As New Jersey’s July 1 deadline to adopt a state budget looms, hospital groups and some legislators are fighting to stop a new tax that Gov. Jon Corzine (D) has proposed in an effort to reduce the state’s $4 billion deficit.
In his budget proposal this year, Corzine suggested imposing a bed tax on all 74 hospitals operating in public-private partnership with the state. The measure is expected to raise approximately $430 million by forcing hospitals to pay an average of $1,424 a month per bed and might bring in some matching Medicaid funds from the federal government.
Corzine wants to split the $430 million in half, giving $215 million back to hospitals at rates dependent on their Medicaid utilization and putting the other half into the state’s general fund in order to seek the federal matching funds. The plan has the health care industry crying foul because it hurts large hospitals with low rates of Medicaid usage and unfairly benefits small ones with large numbers of Medicaid patients.
Not only is it a bad idea that could cause division in the hospital industry, said New Jersey Hospital Association spokesman Ron Czajkowski, it’s an example of horrible timing because the industry is on “spongy, if not fragile, financial turf.” The average nonprofit hospital in the state has an operating margin of 1 percent.
“We have a high charity-care caseload,” Czajkowski said. “Medicare and Medicaid don’t pay dollar for dollar, and we’re dealing with the impact of the illegal immigrant population that costs $250 million a year. In addition, we have the same problems the rest of the country has with managed [care], where they are still slow or no-pay contributors to hospitals.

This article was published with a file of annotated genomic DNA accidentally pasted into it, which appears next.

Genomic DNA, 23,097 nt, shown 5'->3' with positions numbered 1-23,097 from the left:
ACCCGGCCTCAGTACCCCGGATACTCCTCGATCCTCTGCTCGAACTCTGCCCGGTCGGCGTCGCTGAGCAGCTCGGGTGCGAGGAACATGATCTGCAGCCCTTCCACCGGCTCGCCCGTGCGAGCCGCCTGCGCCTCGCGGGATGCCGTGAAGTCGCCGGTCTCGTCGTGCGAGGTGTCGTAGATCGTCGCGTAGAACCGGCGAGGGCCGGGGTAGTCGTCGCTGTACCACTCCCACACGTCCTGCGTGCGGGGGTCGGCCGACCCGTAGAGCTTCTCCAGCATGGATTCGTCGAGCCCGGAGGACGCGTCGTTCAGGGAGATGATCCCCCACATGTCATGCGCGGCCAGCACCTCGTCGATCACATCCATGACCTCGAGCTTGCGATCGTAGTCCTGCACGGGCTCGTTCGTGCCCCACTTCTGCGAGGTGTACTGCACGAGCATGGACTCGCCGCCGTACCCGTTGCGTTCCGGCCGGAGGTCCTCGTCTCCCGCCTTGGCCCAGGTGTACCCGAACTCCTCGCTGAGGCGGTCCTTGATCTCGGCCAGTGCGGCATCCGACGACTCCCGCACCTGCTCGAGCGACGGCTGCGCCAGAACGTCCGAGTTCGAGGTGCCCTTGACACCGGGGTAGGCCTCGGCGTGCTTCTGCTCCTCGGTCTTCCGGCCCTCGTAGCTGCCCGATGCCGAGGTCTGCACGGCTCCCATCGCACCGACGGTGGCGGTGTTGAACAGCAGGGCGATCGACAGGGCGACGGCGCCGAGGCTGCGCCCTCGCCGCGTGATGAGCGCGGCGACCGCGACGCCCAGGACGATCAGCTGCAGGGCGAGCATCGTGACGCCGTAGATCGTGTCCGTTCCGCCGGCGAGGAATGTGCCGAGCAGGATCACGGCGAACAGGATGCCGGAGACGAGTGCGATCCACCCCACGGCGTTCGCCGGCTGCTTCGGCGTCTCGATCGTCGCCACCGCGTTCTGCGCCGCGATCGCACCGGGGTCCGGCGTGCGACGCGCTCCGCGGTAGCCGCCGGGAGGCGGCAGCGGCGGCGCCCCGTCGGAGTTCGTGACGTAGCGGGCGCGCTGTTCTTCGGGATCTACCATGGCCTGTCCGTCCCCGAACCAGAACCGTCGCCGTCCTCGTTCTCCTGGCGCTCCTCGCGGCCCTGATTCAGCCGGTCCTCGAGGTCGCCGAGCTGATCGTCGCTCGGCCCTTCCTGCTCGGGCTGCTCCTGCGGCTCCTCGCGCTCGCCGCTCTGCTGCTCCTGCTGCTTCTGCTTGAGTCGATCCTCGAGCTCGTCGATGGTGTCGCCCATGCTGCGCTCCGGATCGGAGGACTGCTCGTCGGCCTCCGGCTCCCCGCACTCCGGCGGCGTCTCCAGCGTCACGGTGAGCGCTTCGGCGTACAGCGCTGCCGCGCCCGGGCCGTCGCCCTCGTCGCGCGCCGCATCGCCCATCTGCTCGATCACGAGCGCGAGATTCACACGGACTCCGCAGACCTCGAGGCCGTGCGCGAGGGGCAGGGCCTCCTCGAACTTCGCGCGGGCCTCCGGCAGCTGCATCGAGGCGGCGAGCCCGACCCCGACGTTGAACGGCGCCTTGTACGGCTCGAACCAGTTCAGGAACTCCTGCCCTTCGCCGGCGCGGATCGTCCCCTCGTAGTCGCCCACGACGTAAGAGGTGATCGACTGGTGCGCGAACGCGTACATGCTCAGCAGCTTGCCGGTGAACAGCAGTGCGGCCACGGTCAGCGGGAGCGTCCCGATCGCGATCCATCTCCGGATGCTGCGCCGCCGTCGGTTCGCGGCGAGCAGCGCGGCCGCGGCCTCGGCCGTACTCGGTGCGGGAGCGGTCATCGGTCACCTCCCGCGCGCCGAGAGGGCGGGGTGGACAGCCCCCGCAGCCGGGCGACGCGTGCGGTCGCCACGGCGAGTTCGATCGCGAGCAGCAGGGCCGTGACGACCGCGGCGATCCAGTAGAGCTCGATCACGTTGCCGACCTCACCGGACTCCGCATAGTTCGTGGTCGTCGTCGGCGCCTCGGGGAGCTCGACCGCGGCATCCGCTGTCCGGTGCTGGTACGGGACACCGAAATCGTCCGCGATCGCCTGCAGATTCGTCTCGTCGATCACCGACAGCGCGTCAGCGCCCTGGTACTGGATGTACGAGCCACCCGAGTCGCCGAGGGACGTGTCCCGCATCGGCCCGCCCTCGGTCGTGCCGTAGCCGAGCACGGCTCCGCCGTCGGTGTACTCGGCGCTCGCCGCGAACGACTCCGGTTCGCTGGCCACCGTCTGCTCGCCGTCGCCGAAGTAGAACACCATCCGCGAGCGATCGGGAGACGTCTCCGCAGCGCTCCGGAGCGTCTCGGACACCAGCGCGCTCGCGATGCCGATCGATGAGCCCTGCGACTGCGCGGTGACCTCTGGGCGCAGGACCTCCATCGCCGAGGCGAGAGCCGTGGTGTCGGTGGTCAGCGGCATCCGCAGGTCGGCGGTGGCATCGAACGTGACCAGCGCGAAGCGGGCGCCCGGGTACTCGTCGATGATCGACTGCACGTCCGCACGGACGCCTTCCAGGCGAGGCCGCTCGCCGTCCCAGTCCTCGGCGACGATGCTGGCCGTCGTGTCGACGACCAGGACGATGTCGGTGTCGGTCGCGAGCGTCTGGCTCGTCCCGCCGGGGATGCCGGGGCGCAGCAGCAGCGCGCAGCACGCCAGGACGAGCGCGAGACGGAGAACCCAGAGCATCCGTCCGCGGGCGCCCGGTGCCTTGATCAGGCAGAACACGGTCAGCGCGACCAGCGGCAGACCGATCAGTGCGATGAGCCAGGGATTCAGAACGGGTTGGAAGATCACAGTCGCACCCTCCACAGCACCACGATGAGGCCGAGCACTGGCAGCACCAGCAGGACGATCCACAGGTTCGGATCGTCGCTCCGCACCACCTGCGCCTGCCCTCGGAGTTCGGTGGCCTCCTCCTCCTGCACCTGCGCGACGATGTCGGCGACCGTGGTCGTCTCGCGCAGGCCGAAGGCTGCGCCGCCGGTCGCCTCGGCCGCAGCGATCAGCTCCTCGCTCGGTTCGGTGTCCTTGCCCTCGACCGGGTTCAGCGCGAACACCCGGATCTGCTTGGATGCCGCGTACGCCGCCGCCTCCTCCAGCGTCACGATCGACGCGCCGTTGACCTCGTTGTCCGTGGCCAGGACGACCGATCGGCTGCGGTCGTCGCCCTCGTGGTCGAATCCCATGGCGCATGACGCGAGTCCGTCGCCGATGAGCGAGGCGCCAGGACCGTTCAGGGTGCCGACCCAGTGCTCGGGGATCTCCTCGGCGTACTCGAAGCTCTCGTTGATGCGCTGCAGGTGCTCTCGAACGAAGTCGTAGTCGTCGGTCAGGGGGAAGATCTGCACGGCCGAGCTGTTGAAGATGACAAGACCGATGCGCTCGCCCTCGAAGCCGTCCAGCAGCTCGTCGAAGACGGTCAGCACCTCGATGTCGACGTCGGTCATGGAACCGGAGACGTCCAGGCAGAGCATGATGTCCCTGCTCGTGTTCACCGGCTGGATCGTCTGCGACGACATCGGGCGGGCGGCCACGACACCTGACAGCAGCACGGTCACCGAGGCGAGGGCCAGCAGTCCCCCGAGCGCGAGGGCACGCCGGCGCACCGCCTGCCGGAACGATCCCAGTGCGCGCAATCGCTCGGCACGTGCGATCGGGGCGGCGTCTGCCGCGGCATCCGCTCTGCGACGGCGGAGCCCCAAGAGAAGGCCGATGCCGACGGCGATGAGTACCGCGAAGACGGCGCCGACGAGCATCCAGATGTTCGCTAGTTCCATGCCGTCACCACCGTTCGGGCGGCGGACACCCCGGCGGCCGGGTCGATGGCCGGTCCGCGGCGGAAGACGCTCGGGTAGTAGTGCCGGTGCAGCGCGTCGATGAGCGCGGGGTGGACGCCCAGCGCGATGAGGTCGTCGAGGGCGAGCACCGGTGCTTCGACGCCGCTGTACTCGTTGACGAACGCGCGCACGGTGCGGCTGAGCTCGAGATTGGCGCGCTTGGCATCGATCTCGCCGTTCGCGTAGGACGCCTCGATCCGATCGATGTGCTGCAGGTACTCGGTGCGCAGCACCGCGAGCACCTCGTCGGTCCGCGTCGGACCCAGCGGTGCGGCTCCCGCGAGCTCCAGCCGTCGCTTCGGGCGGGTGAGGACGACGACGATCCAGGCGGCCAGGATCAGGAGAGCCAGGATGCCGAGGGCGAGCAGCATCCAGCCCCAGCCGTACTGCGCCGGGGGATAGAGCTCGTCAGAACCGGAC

“Forty-two percent of the state’s hospitals operated in the red last year, and if a tax like this goes through, there will be cutbacks on services and layoffs,” Czajkowski continued. “Some of those that are already in bad shape might close down.”
Under current New Jersey law, hospitals are required to care for all patients seeking medical attention, regardless of whether they have insurance. In 2005, the state budgeted $583.4 million to reimburse hospitals for those charity-care cases, said Department of Health and Senior Services spokeswoman Gretchen Michael–an amount Corzine proposes keeping the same in the FY 2007 budget.
But Suzanne Ianni, executive director of the Hospital Alliance of New Jersey, pointed out in her April 3 testimony before the state Senate Budget and Appropriations Committee that the amount is inadequate because it’s based on 2002 data. Over the past four years, the state’s charity-care costs have risen from $778 million to more than $1 billion, she said. Medicaid doesn’t reimburse dollar for dollar, so the 2002 estimates were low to begin with.
“People receive care whether or not they have health insurance because of hospitals’ public-private partnership with the state,” Ianni said. “We know that Gov. Corzine wants a responsible budget this year but ignoring the substantial increases in charity-care delivery is irresponsible of this budget. Our government must meet its responsibility to ensure health care for its citizens.”
The Trenton Times pointed out in an April 9 editorial that if the tax is approved, it will most likely result in even higher health care costs for consumers as hospitals pass the cost along to their patients, ultimately through higher insurance premiums.
State Sen. Paul A. Sarlo (D-Wood-Ridge) opposed the tax.
“We can’t solve our charity-care problem on the backs of hospitals who serve our working residents who have health insurance,” he told NorthJersey.com on April 8.
At press time, the state legislature was still in discussions with Corzine. The governor’s press office referred calls for comment to Ms. Michael at the Department of Health and Senior Services.
Karla Dial ([email protected]) is managing editor of Health Care News.